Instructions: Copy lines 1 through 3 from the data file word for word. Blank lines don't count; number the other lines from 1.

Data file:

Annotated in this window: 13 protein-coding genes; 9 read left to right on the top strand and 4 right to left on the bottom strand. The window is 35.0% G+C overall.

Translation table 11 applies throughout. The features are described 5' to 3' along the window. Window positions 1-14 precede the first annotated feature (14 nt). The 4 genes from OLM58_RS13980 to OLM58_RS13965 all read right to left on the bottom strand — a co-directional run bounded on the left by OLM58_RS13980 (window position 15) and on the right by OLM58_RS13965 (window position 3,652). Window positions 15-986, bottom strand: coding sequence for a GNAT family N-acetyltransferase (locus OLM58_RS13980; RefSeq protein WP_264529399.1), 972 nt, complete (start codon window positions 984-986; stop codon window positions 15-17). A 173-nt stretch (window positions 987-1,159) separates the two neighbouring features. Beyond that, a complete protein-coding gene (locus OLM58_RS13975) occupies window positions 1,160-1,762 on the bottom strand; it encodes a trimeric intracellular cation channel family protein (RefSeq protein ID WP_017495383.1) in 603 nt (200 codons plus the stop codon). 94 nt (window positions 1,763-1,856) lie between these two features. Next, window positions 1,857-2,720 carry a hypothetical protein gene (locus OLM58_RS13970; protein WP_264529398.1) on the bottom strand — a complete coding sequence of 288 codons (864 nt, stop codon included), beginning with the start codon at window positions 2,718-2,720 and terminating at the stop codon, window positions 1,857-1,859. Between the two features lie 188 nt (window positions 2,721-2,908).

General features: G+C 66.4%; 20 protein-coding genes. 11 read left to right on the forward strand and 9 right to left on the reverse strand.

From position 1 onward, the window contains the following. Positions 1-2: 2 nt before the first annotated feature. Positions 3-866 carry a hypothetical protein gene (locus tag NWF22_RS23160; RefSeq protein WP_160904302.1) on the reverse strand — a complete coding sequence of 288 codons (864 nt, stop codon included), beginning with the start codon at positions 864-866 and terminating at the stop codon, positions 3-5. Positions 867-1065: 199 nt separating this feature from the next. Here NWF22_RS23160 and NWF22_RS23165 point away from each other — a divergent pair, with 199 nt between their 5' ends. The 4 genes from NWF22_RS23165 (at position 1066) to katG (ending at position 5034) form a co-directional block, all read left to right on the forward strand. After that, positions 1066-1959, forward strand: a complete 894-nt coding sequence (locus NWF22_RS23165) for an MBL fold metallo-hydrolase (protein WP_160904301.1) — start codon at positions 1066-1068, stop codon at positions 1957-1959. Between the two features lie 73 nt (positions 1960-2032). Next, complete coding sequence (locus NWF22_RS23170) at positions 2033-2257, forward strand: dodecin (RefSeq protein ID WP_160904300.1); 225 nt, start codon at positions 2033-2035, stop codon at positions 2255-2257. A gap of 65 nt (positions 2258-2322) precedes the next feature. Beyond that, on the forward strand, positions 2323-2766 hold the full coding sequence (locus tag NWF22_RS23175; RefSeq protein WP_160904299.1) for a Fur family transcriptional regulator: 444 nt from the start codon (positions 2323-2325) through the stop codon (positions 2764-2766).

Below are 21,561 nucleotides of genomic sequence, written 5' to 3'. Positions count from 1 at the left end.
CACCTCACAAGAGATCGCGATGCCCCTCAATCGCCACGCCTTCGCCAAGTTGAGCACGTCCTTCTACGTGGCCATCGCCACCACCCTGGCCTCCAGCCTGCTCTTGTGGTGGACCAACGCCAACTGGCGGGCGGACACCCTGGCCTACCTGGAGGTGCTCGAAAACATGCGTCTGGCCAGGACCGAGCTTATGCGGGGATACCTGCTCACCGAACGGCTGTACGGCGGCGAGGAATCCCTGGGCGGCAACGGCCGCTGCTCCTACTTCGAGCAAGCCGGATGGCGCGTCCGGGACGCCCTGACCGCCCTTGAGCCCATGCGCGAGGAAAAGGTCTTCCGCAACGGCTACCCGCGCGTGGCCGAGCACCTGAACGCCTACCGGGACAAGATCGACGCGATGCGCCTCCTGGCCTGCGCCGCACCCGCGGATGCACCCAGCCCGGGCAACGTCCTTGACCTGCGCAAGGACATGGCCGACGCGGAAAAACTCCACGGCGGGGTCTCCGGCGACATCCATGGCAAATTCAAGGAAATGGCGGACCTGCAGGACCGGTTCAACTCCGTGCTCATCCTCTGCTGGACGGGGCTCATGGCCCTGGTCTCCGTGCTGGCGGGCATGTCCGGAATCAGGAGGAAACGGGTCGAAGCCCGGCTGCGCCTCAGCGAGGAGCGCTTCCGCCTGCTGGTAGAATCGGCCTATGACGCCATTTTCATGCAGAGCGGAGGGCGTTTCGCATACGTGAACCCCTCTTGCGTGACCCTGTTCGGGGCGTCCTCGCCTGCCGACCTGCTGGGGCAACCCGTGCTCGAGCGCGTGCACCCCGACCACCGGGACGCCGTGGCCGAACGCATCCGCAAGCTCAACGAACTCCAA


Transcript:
Annotated in this window: 13 protein-coding genes; 9 read left to right on the top strand and 4 right to left on the bottom strand. The window is 35.0% G+C overall.

Translation table 11 applies throughout. The features are described 5' to 3' along the window. Window positions 1-14 precede the first annotated feature (14 nt). The 4 genes from OLM58_RS13980 to OLM58_RS13965 all read right to left on the bottom strand — a co-directional run bounded on the left by OLM58_RS13980 (window position 15) and on the right by OLM58_RS13965 (window position 3,652). Window positions 15-986, bottom strand: coding sequence for a GNAT family N-acetyltransferase (locus OLM58_RS13980; RefSeq protein WP_264529399.1), 972 nt, complete (start codon window positions 984-986; stop codon window positions 15-17). A 173-nt stretch (window positions 987-1,159) separates the two neighbouring features. Beyond that, a complete protein-coding gene (locus OLM58_RS13975) occupies window positions 1,160-1,762 on the bottom strand; it encodes a trimeric intracellular cation channel family protein (RefSeq protein ID WP_017495383.1) in 603 nt (200 codons plus the stop codon). 94 nt (window positions 1,763-1,856) lie between these two features. Next, window positions 1,857-2,720 carry a hypothetical protein gene (locus OLM58_RS13970; protein WP_264529398.1) on the bottom strand — a complete coding sequence of 288 codons (864 nt, stop codon included), beginning with the start codon at window positions 2,718-2,720 and terminating at the stop codon, window positions 1,857-1,859. Between the two features lie 188 nt (window positions 2,721-2,908).

General features: G+C 66.4%; 20 protein-coding genes. 11 read left to right on the forward strand and 9 right to left on the reverse strand.